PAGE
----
Friday, December 11, 2015
In the Heart of the Sea
Almost three decades after American whaling ship The Essex was destroyed by a sperm whale in 1820, one of the ship's survivor Tom Nickerson (Brendan Gleeson) is still haunted by the experience. To gather materials for his novel "Moby Dick," the writer Herman Melville (Ben Whishaw) tries to get Tom's account about the deadly voyage when he was a young inexperienced cabin boy (Tom Holland) on The Essex. Tom first refuses to talk, but soon begins to open up upon his wife's persistence.
The film flashes back to 1820 when 21-man Essex sails out on Pacific Ocean to kill whale in order to bring back whale oil as fuel. Privileged George Pollard (Benjamin Walker) is the ship's captain, even though experienced first mate Owen Chase Chris Hemsworth is displeased about it because he thinks that he is passed over for that leadership role.
Of course, being a sea voyage film, smooth sailing is out of the question. After the ship passed through a severe storm, it reaches its destination—a territory of a school of happily swimming whale, generated by CGI. The bloody killing begins. But a one-hundred-foot sperm whale fights back and takes revenge on The Essex. It charges at the ship and sinks the ship quickly. After they climb into three small boats, surviving sailors float in the open sea for more than three months before just a few are rescued.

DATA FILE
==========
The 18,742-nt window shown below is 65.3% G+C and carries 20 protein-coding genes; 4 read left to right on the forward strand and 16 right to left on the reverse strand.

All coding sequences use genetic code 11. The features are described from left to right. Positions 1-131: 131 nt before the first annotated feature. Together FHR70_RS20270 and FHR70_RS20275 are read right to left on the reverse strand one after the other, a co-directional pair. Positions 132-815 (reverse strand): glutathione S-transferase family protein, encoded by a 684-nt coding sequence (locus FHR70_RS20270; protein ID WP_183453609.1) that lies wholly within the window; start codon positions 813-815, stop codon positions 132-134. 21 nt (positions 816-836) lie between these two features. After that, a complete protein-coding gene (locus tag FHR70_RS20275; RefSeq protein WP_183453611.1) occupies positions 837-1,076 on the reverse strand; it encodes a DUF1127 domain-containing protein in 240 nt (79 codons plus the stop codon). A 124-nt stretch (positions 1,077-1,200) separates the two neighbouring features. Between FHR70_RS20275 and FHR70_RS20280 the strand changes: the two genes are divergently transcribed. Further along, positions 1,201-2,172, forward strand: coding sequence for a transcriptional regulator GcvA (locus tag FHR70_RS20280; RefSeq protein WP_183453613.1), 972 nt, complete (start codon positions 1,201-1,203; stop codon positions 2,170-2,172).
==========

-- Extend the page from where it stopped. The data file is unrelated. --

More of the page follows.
It is ambiguous what kind of movie the director Ron Howard is trying to make. If he is trying to portray a few brave seamen who kill whales, they only appear to be barbaric for today's audience except to a few Japanese; if he is trying to show off new tricks with CGI in the open sea, "Life of Pi" (2012) already won an Oscar for visual effects; if he is trying to retell a survival story drifting in the vast ocean, there are other superior films just recently such as "All Is Lost" (2013) and "Unbroken" (2014); if he is trying to explore the tension or friendship among the sailors, none gets developed sufficiently in the film. Even the film's 3D is less impressive or effective.
Perhaps the problems are already noticed, so at the end of the film after Tom Nickerson finishes telling Herman Melville about his tale in the sea, he himself asks the very question why he is retelling the story after 30 years. His answer is as uncompelling as the film itself, which is probably why I cannot recall what he said.